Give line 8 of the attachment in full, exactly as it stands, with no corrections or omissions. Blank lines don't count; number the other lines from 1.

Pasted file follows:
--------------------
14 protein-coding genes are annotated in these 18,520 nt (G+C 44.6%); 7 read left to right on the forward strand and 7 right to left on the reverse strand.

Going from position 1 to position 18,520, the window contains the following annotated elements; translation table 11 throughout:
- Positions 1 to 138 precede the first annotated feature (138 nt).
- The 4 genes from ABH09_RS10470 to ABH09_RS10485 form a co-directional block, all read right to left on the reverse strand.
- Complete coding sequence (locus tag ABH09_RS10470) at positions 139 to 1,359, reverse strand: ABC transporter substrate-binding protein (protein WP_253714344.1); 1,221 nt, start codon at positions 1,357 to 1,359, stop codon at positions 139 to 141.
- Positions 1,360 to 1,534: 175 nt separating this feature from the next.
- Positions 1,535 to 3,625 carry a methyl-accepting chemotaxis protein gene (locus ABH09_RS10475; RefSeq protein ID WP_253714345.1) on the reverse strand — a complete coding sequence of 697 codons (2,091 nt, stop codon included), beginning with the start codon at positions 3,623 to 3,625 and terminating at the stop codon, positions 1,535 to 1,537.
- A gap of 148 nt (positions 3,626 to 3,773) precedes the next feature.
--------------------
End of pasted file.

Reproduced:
- A gap of 148 nt (positions 3,626 to 3,773) precedes the next feature.